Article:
I gave a firm nod. “Okay, here we go.”
Bosch looked shocked. “Should you go—”
Before Bosch could say anything else, I forced myself forward through the water. I had done this enough already to know that my ice bombs were devastating on the enemy. They were not used to being attacked like that. I knew how to do this, and I needed to know we were going to win the day. The new Sea-Lord was going down.
“Hey!” I shouted through the water, my voice not reaching very far. “I’m here for you!”
The Sea-Lord, a fairly small Zinji compared to his predecessor, turned toward me just as my ice bomb reached his chest. There was a moment where the water turned a dark red, but the currents soon carried the blood away and all that was left was the shredded remains of another Zinji leader.
The panic that Bosch spoke of was instant.
Just like the prison camp, the enemy scattered in fear.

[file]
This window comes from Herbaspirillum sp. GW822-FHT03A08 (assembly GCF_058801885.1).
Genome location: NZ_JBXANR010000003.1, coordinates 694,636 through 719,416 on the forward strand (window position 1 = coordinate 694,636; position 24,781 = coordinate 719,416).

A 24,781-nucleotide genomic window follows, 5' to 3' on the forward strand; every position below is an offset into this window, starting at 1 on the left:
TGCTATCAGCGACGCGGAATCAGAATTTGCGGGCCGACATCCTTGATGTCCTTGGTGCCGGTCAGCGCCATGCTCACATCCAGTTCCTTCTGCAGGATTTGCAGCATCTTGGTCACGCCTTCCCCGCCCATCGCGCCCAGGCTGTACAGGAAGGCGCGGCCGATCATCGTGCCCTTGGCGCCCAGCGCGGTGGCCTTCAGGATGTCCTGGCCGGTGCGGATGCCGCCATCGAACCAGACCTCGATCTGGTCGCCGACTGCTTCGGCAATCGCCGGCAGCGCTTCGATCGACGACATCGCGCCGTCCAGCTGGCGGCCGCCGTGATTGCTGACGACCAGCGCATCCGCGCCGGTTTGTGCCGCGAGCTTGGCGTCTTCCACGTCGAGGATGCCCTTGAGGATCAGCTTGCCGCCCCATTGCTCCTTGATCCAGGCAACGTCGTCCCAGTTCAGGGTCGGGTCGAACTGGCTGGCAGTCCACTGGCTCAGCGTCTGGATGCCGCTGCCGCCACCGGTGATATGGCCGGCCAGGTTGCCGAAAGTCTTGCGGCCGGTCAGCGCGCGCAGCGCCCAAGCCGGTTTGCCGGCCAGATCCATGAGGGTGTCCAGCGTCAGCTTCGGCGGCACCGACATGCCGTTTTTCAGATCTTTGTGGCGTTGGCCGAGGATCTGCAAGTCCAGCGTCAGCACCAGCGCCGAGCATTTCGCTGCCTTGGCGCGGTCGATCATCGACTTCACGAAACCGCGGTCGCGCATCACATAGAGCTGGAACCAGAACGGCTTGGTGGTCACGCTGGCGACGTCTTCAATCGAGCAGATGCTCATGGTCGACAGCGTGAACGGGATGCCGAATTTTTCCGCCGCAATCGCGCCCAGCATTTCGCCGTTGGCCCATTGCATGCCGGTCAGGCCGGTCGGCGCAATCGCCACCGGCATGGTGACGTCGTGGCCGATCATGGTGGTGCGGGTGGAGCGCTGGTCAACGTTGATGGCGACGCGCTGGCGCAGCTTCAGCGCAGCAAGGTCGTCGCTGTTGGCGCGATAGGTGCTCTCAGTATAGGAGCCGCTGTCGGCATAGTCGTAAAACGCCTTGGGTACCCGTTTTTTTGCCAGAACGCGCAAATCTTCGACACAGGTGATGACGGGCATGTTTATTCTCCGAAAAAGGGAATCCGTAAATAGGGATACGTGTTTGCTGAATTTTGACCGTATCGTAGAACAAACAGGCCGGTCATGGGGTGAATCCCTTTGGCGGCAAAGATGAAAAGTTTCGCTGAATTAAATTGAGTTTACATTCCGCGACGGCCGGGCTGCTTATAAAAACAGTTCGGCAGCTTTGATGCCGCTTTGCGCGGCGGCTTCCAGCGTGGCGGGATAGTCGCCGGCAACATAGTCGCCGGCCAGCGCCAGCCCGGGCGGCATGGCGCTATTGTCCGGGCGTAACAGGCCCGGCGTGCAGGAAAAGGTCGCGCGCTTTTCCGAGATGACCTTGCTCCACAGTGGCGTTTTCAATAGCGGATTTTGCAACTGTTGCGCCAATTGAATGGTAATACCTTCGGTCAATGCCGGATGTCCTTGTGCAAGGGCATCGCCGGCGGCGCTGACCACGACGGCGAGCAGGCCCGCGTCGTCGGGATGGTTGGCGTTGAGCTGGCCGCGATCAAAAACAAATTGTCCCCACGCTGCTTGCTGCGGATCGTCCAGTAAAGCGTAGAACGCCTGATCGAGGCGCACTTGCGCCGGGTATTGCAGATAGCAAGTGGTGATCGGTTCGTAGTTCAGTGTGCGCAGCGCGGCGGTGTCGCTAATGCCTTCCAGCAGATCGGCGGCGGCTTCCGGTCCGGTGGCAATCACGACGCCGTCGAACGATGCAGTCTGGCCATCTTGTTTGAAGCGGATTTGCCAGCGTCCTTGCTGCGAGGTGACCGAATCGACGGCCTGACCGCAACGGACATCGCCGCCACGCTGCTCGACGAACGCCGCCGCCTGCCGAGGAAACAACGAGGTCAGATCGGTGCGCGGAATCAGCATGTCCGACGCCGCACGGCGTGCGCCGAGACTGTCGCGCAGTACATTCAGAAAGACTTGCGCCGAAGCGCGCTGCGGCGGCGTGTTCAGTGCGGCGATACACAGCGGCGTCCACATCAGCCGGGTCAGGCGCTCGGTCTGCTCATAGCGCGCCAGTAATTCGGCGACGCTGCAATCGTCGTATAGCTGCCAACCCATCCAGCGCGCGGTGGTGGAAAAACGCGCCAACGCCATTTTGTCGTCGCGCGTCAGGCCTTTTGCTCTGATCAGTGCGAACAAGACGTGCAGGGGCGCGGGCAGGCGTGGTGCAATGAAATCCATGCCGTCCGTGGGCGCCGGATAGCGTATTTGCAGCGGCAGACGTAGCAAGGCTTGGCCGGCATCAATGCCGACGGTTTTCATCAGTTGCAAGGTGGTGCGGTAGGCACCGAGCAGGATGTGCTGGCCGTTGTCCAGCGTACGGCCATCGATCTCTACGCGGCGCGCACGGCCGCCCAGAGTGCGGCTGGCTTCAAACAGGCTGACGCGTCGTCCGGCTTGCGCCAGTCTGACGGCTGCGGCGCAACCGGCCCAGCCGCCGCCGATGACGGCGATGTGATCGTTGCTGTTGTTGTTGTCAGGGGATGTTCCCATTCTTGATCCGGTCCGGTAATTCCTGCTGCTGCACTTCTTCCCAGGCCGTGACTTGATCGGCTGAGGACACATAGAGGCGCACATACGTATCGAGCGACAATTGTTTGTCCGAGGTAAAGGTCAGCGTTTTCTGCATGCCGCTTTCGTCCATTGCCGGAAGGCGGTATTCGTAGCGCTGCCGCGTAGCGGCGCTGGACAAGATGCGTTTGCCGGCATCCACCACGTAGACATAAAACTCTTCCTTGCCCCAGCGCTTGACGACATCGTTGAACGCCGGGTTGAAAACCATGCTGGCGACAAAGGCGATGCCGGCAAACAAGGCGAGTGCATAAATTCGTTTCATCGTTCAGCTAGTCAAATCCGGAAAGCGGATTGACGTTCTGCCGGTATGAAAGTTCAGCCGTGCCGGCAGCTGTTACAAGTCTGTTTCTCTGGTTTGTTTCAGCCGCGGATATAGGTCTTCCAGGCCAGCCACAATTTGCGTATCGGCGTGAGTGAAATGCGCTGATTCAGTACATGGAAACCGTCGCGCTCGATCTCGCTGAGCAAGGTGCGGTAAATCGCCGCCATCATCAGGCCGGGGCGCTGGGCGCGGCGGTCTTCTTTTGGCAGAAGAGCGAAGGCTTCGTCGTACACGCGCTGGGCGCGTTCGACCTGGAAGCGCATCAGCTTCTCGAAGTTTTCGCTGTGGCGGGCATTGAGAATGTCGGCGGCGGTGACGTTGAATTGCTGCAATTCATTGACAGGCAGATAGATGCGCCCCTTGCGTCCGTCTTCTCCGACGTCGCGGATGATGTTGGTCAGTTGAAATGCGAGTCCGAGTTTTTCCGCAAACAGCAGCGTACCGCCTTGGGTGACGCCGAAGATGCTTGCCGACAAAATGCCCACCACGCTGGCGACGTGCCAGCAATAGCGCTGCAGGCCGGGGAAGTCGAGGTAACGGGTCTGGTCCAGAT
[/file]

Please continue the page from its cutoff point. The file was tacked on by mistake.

“Flee!” I shouted. “Flee or fight. Your life ends today!”
The creatures turned and fled, but I knew they weren’t going to go far. There were dozens of other forces out there, and plenty of angry Sea-Lords that would want to avenge their ally’s death. I signaled to Bosch and we began the next part of the plan.
Stepping through the moist, hot, air inside Narshina’s shell was not unlike stepping inside the mouth of any other living being. There was a substance, a slime, all over the shell’s interior walls.
We slid through a narrow passageway, slime-coated, and I felt warm air blowing out while cold air was pulled in. I tried not to think of someone climbing through an ear canal.
We had just reached a rather large and open area inside of the shell when we were suddenly confronted by another Zinji. I pulled up a spell, prepared to fight, but Bosch took hold of me and lowered my hand. “He’s one of ours,” he explained.